Brief bio sketch

Lloyd Haft (1946- ) was born in Sheboygan, Wisconsin USA and lived as a boy in Wisconsin, Louisiana and Kansas. In 1968 he graduated from Harvard College and went to Leiden, The Netherlands for graduate study in Chinese (M. A. 1973, Ph. D. 1981). From 1973 to 2004 he taught Chinese language and literature, mostly poetry, at Leiden. His sinological publications include Pien Chih-lin: A Study in Modern Chinese Poetry (1983/2011; published in Chinese translation as 发现卞之琳: 一位西方学者的探索之旅 in 2010) and Zhou Mengdie’s Poetry of Consciousness (2006). His most recent book, a liberal modern Dutch reading of Laozi's Daode jing, was published as Lau-tze's vele wegen by Synthese in September 2017.



He has translated extensively into English from the Dutch of Herman Gorter and Willem Hussem, and from the Chinese of various poets including Lo Fu, Yang Lingye, Bian Zhilin and Zhou Mengdie.



Since the 1980s he has also been active as a poet writing in Dutch and English. He was awarded the Jan Campert Prize for his 1993 bilingual volume Atlantis and the Ida Gerhardt Prize for his 2003 Dutch free-verse readings of the Psalms (republished by Uitgeverij Vesuvius in 2011). His newer poems are published (some republished) on this blog.



After early retirement in 2004, for a number of years Lloyd Haft spent much of his time in Taiwan with his wife Katie Su. In addition to writing and translating, his interests include Song-dynasty philosophy and taiji quan. He sings in the choir of a Roman Catholic church of the Eastern Rite in The Hague.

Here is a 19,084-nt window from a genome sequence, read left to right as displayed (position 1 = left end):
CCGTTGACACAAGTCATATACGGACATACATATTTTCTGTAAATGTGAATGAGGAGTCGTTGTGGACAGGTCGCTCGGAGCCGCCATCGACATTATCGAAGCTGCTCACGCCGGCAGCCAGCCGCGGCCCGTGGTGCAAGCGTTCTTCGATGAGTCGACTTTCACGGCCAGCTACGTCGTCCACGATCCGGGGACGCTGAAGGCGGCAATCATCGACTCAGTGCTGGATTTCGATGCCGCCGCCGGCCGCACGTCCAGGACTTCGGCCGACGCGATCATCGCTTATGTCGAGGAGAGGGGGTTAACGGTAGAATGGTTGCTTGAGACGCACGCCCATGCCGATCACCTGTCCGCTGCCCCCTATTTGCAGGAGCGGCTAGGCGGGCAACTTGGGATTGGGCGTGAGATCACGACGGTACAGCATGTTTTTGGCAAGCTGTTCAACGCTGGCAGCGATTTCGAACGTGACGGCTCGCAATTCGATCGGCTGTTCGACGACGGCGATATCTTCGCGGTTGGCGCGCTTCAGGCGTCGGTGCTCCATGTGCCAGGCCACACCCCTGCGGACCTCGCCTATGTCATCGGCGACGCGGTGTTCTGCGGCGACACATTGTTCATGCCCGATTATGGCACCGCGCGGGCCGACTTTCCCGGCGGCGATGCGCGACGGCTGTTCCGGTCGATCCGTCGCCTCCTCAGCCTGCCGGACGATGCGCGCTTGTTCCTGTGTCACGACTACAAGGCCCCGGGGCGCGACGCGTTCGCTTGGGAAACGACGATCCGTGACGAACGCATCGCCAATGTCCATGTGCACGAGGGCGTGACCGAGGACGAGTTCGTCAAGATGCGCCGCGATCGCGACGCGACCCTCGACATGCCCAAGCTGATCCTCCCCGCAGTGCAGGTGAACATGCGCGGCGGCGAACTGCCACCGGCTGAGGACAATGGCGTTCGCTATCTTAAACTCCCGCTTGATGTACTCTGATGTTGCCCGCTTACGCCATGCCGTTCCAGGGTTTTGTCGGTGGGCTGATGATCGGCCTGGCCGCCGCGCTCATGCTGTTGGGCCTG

Tuesday, January 21, 2014

Astrology: Is Where I Am, Who I Am?


Is Where I Am, Who I Am?[1]


1. Charts, changes, and changed charts

Even for those of us (like me) who don’t strictly ‘believe in’ it, astrology can be a helpful source of liberating alternative suggestions – possibilities of getting beyond the limiting recursiveness of rationality. ‘Putting on a different pair of glasses,’ as the Dutch idiom puts it. And as the American astrologer Marc Edmund Jones liked to say, sometimes we can learn a lot from make-believe.
        One of the less well-known types of horoscope is the so-called ‘relocation chart.’ This, like our birth horoscope, is calculated for the exact day and time of our birth, but unlike the birth chart, it is geographically anchored not in our birthplace but wherever we want the relocation to refer to. It could be the place where we are now living, a place where we are considering living in the future, or even the place where we will attend an important meeting next week. The idea is that such a chart shows how our inalienable (and unvarying) ‘potential,’ given a new focus in a new setting, may gain a different, perhaps a more favorable ‘manifestation’ or ‘actuality.’[2] We can never re-stage our birthday, nor fundamentally change the physical body that we received as of then – what Wallace Stevens once called ‘the unalterable necessity of being this unalterable animal.’[3] But a change of environment does amount to a new ‘body’ of circumstances, a new em-bodi-ment of the interactive energies that we bring with us. Call it if you will a ‘virtual’ body.